E: I bet that was — I wonder what they thought of that , with [your] accent — somebody with an accent (laughs) —

J: Yah, well, I don't know whether, really, a lot of, not too many people can tell that I have an accent, I don't think. And they did, they changed that flag, they put a new flag up, the next day. Yah! [Note from Jack’s loving daughter — this was all said with quite a striking accent.]

E: Well, they probably just hadn't noticed it.

J: They probably hadn't, but it hurt me. It hurt me to see that flag. 'Cause I love the American flag. And I love the United States better than any American-born.

E: You told me one time about meeting Kerensky in the United States.

J: Right.

E: Can you tell me when, and uh —

J: Yah, it was in the late thirties. He was in Detroit, Michigan, when I was there, and I talked to him.

E: How did you meet him, was he —?

J: Well, he gave lectures, he went around the United States givin’ lectures. He lived in St. Louis, Missouri, and, I think, if I'm not mistaken, he wrote an article for a newspaper there, the St. Louis paper, but he went around lecturing all over [the] United States. And I talked to him after one lecture, we talked — and I told him what I thought, and he agreed with me; I told him that I thought that because United States and England are Allies, didn't recognize him, that was a big mistake of theirs, and also that he made a big mistake by opening up the gates of the prisons and lettin' all the prisoners out. I thought that he should’ve screened them, or should have waited, before, 'cause as soon as he took over he just opened up all the prisons and just let all the — everybody out, murderers, the political prisoners, everybody. And I think that was a big mistake, that's when Stalin came out, and a lot of those cronies —

E: Lenin?

J: Lenin, no. Lenin was in Germany, Lenin was released from Germany. He was in Germany before, he wasn't in the prisons there [Russia].

E: No, he was in exile [in Switzerland].

J: Exile, right, right. And Germany helped Lenin take over, helped him there — but, no, Kerensky was a very very good man. Very educated man. And a nice man, like I say. He wanted a socialist government. And I think Russia would have been better off, a lot of people would have lived, a lot of people [end of Tape 2]

Tape 3, side 1

— [would have been] much better off, ‘cause we wouldn’t have had a lot of this trouble with Germany, I don’t think, and also with Russia durin’ the Second World War. In fact, I doubt if there would have been a Second World War — if we would have been friendly with Russia before the War started. And if their government was somethin’ like ours — or even say a socialist government, that would have been much better. That’s why I think both sides would have been a heck of a lot better off!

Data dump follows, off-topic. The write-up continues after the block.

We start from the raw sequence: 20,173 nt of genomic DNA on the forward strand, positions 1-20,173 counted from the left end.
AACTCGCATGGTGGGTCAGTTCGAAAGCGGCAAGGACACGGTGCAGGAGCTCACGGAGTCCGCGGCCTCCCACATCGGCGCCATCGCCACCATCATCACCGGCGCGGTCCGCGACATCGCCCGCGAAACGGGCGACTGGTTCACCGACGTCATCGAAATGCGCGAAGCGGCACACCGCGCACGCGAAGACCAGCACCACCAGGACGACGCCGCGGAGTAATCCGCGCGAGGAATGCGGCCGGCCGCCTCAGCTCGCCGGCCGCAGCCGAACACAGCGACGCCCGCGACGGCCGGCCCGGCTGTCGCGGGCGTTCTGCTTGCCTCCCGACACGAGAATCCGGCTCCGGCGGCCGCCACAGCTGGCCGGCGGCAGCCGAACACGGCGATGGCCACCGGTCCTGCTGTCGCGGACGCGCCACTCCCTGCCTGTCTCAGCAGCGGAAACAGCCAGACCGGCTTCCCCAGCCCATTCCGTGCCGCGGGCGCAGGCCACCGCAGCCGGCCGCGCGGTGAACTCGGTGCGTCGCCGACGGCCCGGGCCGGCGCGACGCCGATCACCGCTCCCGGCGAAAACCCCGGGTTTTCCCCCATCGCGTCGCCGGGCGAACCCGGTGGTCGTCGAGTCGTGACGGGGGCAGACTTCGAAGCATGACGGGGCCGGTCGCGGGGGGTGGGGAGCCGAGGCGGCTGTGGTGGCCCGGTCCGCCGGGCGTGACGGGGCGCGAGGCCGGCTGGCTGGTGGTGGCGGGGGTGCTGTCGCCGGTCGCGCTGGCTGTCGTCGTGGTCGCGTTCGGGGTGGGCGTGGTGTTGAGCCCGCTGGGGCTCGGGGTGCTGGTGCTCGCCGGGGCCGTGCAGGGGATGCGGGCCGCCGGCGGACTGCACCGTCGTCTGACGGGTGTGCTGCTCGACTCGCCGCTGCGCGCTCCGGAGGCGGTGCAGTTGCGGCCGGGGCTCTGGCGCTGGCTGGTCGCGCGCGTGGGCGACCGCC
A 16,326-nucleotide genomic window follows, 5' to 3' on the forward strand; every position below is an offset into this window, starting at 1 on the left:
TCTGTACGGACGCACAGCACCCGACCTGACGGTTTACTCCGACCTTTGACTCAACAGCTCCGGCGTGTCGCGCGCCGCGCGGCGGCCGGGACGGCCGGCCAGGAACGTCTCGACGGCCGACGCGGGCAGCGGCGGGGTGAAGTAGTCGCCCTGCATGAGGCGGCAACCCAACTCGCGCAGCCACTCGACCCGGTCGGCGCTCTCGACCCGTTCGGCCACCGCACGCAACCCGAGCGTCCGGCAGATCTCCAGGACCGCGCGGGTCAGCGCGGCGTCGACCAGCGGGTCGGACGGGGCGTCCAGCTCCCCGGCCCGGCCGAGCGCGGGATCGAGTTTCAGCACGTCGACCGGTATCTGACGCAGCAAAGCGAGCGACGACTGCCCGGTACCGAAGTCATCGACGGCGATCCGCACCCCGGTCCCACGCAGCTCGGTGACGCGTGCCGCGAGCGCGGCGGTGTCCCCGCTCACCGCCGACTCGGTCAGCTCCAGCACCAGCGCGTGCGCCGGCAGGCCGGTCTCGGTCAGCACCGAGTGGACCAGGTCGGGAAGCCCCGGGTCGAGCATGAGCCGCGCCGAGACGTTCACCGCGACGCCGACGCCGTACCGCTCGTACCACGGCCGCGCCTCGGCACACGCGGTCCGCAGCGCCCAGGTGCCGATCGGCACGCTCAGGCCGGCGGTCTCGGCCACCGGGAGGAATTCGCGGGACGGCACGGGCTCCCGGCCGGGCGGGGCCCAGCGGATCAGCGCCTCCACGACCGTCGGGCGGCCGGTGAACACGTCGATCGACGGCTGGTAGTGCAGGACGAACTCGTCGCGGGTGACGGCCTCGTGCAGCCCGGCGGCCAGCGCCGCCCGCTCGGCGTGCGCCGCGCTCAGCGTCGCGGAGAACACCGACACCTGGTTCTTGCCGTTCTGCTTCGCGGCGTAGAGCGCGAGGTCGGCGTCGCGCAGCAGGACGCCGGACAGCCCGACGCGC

E: Okay?!

J: Yah.

[End of 13 July 1974 interview]

A few days later, we met again for some clarification of points made during the 13 July interview. Here is what we discussed in the second interview (and I beg the reader’s understanding that I was a very young student when I asked my questions and made insistent comments about what I’d learned in classes):


E: Now where were you born?

J: I was born — you mean, the exact town? You wouldn’t find it on there. It’s a little country village.

E: Oh, so Chotin is what I should look at — not Czernovitz.

J: Right. Czernovitz is where we migrated to — or Sadagora. Sadagora is about five miles from Czernovitz, or eight miles from Czernovitz. Sadagora is a little bit more inland, away from the Prut River. We walked it, so you can imagine it. When we went there to do shopping, we walked it.

E: What language did you speak most of the time?

J: Well, the Jews spoke German.

E: Yiddish, or German?

J: German. Well, we spoke Yiddish too, but German was our other language, that we learned in school.

E: Did you go to a separate school from the Christians?

J: Yes.

E: Now you said you went to two different schools.

J: Yah, a Jewish cheder, but the Jews went to a separate school than the Christians went to.

E: Why?

J: The Christians — Ukrainian and German.

E: Why did you learn German in school?

J: German and Jewish.

E: Now why didn’t you learn Ukrainian?

J: Because the state — the government — was Austrian. Kaiser Franz Josef. So we had to learn German.

E: Why didn’t the Christians have to?

J: The Christians had to, too, but they had to learn Ukrainian too.

E: You Jewish school.

J: No, they learned theirs (pauses), I’m not sure. They learned theirs in school and church.

E: What church?

J: Their church. Now they learned Ukrainian in their school and their church. I don’t remember that.

E: How did you learn to speak Ukrainian if you didn’t learn Ukrainian —

J: Well, that’s same as kids play around with other kids in town. I learned to speak Romanian too. I didn’t learn that in a school. I learned that amongst the people.

E: Why didn’t the Ukrainian — the Ukrainian Christians learned German where you were, and they learned Ukrainian. Ukrainian was not required.

J: Right.

E: Everyone learned German